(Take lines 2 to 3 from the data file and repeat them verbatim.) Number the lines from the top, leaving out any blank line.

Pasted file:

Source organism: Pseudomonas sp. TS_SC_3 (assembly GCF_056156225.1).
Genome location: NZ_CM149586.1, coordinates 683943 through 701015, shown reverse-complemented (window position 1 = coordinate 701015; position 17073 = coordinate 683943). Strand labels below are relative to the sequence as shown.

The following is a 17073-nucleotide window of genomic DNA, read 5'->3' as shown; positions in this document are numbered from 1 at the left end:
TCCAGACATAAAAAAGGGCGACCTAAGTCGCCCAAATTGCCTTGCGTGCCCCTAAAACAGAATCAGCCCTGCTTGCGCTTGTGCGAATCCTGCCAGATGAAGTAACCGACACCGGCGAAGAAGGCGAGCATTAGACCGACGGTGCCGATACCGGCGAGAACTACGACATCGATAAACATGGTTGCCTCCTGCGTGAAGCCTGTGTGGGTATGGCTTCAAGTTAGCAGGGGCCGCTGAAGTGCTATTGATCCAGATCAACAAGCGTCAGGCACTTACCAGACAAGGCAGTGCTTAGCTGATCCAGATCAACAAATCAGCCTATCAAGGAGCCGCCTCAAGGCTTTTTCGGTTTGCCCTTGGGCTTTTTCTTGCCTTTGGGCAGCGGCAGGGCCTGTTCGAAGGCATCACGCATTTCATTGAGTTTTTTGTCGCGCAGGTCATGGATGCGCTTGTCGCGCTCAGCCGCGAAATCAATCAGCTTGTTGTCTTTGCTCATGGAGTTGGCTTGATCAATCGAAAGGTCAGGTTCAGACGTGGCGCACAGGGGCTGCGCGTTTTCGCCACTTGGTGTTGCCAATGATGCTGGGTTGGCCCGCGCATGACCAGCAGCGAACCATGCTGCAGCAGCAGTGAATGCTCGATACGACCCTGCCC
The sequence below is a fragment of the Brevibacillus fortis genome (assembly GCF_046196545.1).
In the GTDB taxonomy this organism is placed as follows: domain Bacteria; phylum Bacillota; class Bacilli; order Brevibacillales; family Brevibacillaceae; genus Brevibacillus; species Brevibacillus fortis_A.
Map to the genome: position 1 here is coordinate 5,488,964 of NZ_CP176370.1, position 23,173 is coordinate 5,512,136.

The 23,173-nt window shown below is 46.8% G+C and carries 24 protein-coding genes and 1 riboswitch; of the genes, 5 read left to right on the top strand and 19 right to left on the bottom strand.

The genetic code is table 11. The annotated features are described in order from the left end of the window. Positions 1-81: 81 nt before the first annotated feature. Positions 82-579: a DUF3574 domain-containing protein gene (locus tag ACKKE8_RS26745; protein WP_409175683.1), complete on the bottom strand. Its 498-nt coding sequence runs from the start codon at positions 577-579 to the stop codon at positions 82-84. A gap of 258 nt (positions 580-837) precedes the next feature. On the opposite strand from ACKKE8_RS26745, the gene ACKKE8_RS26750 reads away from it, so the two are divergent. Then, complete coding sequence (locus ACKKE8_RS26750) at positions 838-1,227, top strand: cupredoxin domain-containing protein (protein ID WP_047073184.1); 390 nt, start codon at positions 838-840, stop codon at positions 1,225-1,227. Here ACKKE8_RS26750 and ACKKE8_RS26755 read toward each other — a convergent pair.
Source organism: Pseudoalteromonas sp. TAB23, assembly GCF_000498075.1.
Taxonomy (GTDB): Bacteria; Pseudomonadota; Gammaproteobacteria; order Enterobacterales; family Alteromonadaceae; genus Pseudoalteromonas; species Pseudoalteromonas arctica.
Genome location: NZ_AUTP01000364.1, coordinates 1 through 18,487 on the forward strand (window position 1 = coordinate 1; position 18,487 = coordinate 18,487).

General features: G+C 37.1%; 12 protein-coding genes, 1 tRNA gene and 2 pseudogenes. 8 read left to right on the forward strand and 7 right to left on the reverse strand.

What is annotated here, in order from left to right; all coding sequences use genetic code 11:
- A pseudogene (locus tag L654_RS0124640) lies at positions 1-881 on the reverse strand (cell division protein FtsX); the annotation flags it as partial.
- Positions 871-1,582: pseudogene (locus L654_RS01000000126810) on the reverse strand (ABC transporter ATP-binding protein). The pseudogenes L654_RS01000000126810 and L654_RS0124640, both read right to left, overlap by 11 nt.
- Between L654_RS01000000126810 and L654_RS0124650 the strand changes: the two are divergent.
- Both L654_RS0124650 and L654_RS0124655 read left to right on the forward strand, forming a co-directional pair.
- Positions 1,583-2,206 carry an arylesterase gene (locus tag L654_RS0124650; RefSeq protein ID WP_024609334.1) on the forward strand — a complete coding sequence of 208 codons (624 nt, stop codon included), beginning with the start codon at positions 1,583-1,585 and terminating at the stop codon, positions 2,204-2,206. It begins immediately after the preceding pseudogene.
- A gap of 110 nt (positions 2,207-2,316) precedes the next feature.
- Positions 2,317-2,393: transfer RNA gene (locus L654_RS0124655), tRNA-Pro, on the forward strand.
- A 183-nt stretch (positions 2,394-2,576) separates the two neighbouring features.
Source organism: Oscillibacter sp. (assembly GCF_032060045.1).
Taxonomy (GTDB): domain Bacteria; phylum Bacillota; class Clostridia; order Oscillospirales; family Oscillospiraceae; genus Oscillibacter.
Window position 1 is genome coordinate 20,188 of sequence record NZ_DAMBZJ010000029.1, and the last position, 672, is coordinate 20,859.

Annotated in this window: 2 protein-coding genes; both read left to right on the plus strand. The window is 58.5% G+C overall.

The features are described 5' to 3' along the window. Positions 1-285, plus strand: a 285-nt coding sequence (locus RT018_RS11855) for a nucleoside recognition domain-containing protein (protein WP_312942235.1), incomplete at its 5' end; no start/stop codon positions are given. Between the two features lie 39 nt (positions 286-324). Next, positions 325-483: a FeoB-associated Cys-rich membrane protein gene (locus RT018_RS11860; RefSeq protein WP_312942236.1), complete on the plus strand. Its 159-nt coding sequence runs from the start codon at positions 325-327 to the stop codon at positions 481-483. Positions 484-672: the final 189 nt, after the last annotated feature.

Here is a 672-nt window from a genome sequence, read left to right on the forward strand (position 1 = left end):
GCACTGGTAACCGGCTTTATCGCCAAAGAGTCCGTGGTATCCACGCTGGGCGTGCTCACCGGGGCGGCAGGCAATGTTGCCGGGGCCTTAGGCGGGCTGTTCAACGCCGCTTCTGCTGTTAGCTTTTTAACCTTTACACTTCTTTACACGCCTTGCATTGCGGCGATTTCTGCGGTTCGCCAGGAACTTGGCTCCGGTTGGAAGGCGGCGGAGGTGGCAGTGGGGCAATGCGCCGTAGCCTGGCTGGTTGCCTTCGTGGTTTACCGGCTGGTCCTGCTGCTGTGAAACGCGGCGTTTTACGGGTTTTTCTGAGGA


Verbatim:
Genome location: NZ_CM149586.1, coordinates 683943 through 701015, shown reverse-complemented (window position 1 = coordinate 701015; position 17073 = coordinate 683943). Strand labels below are relative to the sequence as shown.

The following is a 17073-nucleotide window of genomic DNA, read 5'->3' as shown; positions in this document are numbered from 1 at the left end: